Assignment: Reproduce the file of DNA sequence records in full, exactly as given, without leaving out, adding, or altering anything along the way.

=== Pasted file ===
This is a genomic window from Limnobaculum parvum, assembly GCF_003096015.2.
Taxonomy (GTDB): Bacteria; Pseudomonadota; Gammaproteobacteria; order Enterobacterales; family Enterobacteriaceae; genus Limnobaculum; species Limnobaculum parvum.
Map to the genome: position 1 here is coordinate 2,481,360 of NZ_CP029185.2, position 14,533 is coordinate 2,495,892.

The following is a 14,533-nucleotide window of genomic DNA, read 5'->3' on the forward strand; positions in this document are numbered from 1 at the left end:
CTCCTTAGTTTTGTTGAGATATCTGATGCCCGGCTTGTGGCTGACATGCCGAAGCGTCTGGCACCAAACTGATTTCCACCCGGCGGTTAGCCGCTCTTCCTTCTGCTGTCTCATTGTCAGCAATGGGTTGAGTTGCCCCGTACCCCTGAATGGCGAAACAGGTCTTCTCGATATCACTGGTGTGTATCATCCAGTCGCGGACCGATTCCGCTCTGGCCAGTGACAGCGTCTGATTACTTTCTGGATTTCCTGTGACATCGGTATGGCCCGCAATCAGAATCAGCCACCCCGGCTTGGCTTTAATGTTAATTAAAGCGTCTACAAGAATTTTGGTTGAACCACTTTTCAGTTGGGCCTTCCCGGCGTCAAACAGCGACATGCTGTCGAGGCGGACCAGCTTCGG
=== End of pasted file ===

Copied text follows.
This is a genomic window from Limnobaculum parvum, assembly GCF_003096015.2.
Taxonomy (GTDB): Bacteria; Pseudomonadota; Gammaproteobacteria; order Enterobacterales; family Enterobacteriaceae; genus Limnobaculum; species Limnobaculum parvum.
Map to the genome: position 1 here is coordinate 2,481,360 of NZ_CP029185.2, position 14,533 is coordinate 2,495,892.

The following is a 14,533-nucleotide window of genomic DNA, read 5'->3' on the forward strand; positions in this document are numbered from 1 at the left end:
CTCCTTAGTTTTGTTGAGATATCTGATGCCCGGCTTGTGGCTGACATGCCGAAGCGTCTGGCACCAAACTGATTTCCACCCGGCGGTTAGCCGCTCTTCCTTCTGCTGTCTCATTGTCAGCAATGGGTTGAGTTGCCCCGTACCCCTGAATGGCGAAACAGGTCTTCTCGATATCACTGGTGTGTATCATCCAGTCGCGGACCGATTCCGCTCTGGCCAGTGACAGCGTCTGATTACTTTCTGGATTTCCTGTGACATCGGTATGGCCCGCAATCAGAATCAGCCACCCCGGCTTGGCTTTAATGTTAATTAAAGCGTCTACAAGAATTTTGGTTGAACCACTTTTCAGTTGGGCCTTCCCGGCGTCAAACAGCGACATGCTGTCGAGGCGGACCAGCTTCGG